Jim: 

And the end was to deliver, you know, as much profitability and total shareholder return for the shareholders. 

Brandon: 

I think the shift that’s been happening over a few decades, but it’s also accelerated is to elevate the relative importance of the other stakeholders. 

Brandon: 

And I I used this metaphor sometimes, I think, you know, you might think as a ceo that you actually run something, but the reality is it’s much more like you are in a multifaceted democracy, you’ve got customers who have a vote, you have employees who increasingly have a vote, you have government officials who have a vote, and of course you have shareholders. 

Brandon: 

You have a vote. 

Brandon: 

So your job is really more to see if you can get as many votes from the constituency that you think is most important for you. 

Brandon: 

That’s kind of your job. 

Brandon: 

The I want to ask this as far as I’m listening to you. 

Brandon: 

Do you think this is really just rhetoric and and here’s why because the system didn’t change. 

Brandon: 

Wall Street still wants quarterly results, Right. 

Brandon: 

Ceos are still incentivized by market cap and grow quote unquote growth growth at, at all costs.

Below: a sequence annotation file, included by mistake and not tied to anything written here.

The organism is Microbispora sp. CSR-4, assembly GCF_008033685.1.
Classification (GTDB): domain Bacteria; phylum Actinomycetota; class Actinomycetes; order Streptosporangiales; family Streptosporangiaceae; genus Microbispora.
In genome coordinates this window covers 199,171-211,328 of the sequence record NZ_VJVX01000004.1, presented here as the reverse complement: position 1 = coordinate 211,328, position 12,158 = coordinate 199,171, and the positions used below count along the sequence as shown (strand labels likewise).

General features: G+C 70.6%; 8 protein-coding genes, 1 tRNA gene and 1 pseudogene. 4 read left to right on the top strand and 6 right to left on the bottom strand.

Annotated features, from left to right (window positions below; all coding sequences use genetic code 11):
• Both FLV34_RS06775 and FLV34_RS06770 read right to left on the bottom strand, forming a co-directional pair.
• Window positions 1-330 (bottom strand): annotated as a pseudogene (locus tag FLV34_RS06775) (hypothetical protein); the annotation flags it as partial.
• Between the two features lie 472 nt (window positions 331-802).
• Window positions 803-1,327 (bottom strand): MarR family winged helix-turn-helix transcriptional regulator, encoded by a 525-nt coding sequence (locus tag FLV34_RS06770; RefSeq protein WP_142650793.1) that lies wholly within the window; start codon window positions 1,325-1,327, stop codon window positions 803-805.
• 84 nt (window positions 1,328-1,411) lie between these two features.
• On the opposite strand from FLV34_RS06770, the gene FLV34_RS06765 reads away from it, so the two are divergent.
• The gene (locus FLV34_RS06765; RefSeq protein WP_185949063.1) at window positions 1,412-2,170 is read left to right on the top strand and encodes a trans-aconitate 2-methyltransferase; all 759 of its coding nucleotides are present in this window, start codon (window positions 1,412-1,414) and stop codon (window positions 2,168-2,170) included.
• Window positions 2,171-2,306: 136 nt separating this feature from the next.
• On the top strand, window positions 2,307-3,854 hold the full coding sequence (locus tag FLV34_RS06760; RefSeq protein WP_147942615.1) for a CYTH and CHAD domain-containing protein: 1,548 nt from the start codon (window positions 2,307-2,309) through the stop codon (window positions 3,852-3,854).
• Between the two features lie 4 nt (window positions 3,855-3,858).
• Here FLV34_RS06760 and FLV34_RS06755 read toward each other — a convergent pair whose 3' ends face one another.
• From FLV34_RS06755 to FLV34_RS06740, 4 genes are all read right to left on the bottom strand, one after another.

Jim: 

I’m not saying it’s bad. 

Jim: 

I’m at the, at the heart of it, a capitalist. 

Jim: 

I’m just trying to understand if we don’t change the actual, it’s always about incentives. 

Jim: 

So while there, while companies, all of us are incentivized to say these things, the system itself is not fundamentally changed because every quarter you jump on, whether you’re a private or public company, you’re still getting on a meeting with your board members who and you’re all have fiduciary responsibility to shareholders and you’re all figuring out if you grow or not. 

Jim: 

And if you didn’t grow, there is still this, well, what are we going to do to grow? 

Jim: 

Because having a company that doesn’t grow really doesn’t fit the model. 

Jim: